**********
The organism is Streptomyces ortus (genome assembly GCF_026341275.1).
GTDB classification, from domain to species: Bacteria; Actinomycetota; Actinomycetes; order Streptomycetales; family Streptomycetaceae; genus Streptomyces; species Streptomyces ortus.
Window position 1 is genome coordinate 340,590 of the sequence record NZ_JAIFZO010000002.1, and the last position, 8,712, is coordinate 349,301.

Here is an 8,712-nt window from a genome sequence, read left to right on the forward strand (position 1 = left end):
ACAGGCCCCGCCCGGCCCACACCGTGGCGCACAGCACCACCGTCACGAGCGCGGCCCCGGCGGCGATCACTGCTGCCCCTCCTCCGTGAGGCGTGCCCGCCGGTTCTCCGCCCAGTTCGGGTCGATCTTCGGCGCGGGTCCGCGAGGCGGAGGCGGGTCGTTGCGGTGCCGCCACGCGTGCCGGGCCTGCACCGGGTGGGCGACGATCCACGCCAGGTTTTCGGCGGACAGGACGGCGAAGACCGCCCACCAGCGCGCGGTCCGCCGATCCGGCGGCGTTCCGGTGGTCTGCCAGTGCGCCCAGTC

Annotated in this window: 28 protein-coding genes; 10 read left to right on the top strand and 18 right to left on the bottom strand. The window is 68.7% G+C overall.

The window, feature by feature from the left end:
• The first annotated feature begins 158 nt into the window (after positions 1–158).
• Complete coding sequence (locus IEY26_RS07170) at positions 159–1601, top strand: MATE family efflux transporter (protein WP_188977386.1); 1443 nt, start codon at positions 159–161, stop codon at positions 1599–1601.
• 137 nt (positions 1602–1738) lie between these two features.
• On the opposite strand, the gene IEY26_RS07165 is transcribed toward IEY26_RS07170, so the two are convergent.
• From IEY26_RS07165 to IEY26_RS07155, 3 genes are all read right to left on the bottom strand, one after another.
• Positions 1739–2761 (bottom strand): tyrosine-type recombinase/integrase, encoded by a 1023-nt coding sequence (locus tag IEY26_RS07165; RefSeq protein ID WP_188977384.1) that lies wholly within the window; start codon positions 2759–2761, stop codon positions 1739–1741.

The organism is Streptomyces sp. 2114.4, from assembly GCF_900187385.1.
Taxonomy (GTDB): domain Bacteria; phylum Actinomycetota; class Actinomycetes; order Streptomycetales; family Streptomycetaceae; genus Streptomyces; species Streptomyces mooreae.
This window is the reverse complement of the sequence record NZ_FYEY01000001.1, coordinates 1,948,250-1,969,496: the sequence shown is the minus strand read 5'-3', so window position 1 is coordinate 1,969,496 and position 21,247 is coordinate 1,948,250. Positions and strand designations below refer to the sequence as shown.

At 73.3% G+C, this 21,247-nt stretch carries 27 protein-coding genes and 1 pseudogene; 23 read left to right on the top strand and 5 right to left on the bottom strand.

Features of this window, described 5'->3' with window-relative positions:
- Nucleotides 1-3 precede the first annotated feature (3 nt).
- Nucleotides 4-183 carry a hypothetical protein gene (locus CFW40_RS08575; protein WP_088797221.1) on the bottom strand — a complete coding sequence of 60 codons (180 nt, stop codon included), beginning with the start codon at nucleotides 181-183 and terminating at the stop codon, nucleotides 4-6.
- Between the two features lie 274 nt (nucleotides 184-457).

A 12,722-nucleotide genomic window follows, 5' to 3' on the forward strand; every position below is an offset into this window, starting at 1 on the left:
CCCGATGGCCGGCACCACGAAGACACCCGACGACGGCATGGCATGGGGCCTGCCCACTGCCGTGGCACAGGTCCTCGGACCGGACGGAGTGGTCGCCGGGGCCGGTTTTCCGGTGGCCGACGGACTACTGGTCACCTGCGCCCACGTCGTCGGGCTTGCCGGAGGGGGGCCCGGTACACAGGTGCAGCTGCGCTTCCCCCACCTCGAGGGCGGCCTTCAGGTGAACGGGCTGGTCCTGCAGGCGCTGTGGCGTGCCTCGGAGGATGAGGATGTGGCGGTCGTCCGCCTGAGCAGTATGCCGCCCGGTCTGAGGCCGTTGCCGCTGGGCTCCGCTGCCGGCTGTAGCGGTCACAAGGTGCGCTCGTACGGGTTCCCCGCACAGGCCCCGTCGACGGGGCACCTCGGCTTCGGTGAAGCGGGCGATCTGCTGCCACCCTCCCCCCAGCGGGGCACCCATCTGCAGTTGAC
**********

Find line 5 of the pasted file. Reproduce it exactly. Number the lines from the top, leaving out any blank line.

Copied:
ACAGGCCCCGCCCGGCCCACACCGTGGCGCACAGCACCACCGTCACGAGCGCGGCCCCGGCGGCGATCACTGCTGCCCCTCCTCCGTGAGGCGTGCCCGCCGGTTCTCCGCCCAGTTCGGGTCGATCTTCGGCGCGGGTCCGCGAGGCGGAGGCGGGTCGTTGCGGTGCCGCCACGCGTGCCGGGCCTGCACCGGGTGGGCGACGATCCACGCCAGGTTTTCGGCGGACAGGACGGCGAAGACCGCCCACCAGCGCGCGGTCCGCCGATCCGGCGGCGTTCCGGTGGTCTGCCAGTGCGCCCAGTC